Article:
Labor & Delivery


There were a few reasons why we chose an induction day. (1) We specifically chose a day that my doctor would be on call at the hospital. My doctor knew our birth plan and what we wanted. (2) My doctor was nervous that if my water broke at home, Harper’s umbilical cord could slip out before her in the 40 minutes it would take to get to the hospital. (3) We wanted to monitor Harper’s heart rate closely during contractions.

We arrived at the hospital at 5:00am on February 15, 2018 (I was 39 weeks and 6 days pregnant). And believe me, I begged my doctor to let me come after the sun came up so I could sleep in 🙂 After getting checked in and getting comfy in the hospital bed, they started the induction process by giving me some medicine so my body could start contracting. Over the next few hours, my lower back started to get uncomfortable but never really painful. Please note, during this time my wonderful, amazing husband thought it was the perfect time for him to go get a haircut across the street and a bite of lunch. By lunchtime, I didn’t progress a whole lot so my doctor wanted me up walking and moving around. Around 4:00pm I still wasn’t progressing like I was supposed to so they gave me a higher dosage of medicine. At this point, I still had moderate pain in my lower back and I could start to feel my belly contracting, but I could easily walk and talk through it. After hours of sitting, walking, talking, and laughing it was time to get serious. My doctor came into the room around 8:00pm and said it was time to break my water. We both agreed that I could get an epidural beforehand just in case we needed to do a c-section. She broke my water around 8:30pm. For the next 20 minutes, Harper’s heart rate would drop every time I would have a contraction. Around 9:00pm my doctor decided it was best to call a c-section. She was nervous that if Harper’s heart rate dropped again, it may not come back up. Within 5 minutes the OR team was in my room rolling me out. I did have enough time to hand a nurse my camera and to give Dillon a kiss. Over the next 20 minutes, it was a complete whirlwind. When you have a c-section it is like getting a tooth pulled; you don’t feel the pain, but you do feel all of the tugging and pulling. Luckily, I had a good team of doctors and nurses that kept telling jokes and being funny to keep my mind busy from what was really going on.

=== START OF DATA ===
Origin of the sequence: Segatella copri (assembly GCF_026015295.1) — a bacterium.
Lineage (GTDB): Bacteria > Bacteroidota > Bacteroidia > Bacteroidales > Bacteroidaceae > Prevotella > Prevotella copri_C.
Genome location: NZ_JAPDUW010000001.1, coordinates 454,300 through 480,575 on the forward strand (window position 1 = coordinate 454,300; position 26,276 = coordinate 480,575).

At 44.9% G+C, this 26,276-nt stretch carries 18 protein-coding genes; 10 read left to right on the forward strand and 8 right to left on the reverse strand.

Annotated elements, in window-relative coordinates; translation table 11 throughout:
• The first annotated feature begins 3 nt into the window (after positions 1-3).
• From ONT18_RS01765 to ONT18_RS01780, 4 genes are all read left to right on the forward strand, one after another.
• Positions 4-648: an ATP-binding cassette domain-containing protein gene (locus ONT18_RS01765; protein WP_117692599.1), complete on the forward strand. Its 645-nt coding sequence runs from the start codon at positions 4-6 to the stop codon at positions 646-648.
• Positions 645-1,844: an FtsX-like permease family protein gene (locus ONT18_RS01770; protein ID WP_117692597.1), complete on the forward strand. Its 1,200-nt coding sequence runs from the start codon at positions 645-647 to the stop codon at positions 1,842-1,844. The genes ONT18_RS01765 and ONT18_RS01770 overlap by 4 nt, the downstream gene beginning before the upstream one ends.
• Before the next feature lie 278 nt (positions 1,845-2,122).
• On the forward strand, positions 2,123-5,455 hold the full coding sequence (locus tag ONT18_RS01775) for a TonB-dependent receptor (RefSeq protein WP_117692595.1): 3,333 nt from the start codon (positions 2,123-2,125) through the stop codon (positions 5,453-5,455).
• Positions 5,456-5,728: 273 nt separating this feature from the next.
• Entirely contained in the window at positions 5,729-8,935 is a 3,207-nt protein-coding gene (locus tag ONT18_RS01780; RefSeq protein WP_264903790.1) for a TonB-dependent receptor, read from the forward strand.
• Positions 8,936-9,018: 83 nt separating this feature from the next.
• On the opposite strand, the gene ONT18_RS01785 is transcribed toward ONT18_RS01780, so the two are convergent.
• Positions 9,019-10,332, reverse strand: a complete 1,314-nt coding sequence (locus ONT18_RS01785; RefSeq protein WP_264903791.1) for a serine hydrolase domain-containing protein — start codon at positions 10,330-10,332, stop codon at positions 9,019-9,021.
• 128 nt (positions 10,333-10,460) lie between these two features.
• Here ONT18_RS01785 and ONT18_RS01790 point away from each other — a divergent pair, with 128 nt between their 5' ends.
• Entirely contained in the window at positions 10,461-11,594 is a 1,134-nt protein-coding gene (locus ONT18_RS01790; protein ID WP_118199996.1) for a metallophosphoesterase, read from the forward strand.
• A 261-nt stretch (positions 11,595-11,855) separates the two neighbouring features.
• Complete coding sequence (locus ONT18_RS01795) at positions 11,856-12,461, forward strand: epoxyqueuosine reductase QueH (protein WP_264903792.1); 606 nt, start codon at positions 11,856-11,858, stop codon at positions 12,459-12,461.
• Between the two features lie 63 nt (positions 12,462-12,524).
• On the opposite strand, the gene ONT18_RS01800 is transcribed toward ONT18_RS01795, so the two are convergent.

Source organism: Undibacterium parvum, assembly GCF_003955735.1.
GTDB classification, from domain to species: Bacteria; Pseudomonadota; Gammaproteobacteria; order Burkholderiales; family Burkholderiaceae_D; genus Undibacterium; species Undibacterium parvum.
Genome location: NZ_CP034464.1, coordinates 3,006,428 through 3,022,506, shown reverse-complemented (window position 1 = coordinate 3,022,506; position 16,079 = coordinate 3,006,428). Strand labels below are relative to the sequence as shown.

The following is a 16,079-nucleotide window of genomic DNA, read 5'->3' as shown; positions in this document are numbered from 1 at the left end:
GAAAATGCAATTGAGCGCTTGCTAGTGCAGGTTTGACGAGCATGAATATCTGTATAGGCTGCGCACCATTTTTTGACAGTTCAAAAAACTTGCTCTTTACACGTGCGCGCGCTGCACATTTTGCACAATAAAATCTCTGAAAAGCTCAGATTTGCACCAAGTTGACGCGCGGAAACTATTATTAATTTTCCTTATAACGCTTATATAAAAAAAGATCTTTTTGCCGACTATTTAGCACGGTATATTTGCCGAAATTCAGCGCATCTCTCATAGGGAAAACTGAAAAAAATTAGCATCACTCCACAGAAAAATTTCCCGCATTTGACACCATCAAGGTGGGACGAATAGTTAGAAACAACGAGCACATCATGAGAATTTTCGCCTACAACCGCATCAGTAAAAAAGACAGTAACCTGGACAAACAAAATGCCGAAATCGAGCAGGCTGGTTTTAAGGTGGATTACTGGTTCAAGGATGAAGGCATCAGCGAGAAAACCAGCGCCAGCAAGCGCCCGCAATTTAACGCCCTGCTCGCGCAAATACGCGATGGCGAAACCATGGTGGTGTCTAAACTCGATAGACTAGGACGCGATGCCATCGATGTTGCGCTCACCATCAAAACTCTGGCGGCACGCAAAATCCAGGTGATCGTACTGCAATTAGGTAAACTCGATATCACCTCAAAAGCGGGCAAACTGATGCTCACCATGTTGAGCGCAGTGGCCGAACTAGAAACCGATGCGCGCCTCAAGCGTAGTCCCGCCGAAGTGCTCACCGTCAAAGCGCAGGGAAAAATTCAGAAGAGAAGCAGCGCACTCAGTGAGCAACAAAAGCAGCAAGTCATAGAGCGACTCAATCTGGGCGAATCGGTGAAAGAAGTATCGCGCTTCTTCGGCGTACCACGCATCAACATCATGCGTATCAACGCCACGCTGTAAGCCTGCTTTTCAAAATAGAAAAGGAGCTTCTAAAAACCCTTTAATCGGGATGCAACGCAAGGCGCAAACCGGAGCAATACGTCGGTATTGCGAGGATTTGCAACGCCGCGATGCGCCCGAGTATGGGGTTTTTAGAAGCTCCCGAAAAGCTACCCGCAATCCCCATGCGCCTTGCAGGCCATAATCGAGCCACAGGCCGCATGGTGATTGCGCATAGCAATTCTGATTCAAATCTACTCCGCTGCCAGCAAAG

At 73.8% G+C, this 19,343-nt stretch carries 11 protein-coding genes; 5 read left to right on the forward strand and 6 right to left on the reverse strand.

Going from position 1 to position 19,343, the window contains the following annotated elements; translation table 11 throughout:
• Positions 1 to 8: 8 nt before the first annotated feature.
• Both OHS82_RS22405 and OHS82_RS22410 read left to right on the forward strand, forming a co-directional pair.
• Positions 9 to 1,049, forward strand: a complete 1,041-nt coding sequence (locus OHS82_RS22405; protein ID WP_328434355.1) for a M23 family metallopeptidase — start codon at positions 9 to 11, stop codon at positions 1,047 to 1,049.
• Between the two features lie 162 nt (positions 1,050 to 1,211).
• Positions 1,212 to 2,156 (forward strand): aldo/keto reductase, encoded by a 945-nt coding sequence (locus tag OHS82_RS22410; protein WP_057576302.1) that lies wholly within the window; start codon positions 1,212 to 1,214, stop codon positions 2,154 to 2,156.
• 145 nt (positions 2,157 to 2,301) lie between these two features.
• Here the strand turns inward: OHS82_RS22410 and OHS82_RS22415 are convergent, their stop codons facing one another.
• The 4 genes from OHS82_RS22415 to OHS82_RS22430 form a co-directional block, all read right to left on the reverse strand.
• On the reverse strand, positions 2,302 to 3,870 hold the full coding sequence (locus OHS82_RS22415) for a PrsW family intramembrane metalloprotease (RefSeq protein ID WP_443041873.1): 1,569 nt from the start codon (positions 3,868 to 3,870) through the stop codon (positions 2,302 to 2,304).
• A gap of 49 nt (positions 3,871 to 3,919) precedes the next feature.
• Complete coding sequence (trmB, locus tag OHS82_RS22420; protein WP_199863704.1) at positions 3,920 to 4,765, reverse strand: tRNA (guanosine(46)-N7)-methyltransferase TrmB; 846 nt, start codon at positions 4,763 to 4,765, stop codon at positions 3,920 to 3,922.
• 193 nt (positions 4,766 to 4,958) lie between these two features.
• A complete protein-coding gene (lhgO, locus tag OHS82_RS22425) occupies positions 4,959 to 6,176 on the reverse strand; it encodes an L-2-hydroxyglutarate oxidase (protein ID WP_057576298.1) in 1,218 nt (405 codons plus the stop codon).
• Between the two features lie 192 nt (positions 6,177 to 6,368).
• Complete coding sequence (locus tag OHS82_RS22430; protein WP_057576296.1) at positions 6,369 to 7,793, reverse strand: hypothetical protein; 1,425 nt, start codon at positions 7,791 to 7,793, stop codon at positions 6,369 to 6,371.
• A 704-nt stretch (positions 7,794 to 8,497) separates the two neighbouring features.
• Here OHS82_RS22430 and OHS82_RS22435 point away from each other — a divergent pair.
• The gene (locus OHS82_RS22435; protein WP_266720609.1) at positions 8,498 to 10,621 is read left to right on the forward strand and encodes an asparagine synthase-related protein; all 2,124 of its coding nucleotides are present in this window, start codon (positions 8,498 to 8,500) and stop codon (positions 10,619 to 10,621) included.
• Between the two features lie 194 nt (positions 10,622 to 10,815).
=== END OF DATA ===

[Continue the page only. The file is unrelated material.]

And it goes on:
Harper Abigale Johnston was born at 9:19pm, weighing 4lbs 11oz and was 17inches long. She had to be given oxygen immediately because she couldn’t breathe on her own. After they were able to get her stabilized, a nurse brought her over to me for a few minutes and then she was taken straight to the NICU.

Harper was born with a TE fistula (her esophagus and trachea were connected together, so anytime she would swallow her saliva, she would aspirate), 3 VSDS & 1 ASD (holes in the heart), cysts in her brain, her left kidney wasn’t fully developed, clenched hands, and a mild case of rocker bottom feet. We did not do any type of genetic testing to confirm Trisomy 18 because her markers relate to the genetic disorder.


Harper had her fistula repaired at 4 days old. She remained in the NICU for three weeks. She went home on March 9th, 2018.


Side Note: I recovered well from my c-section.


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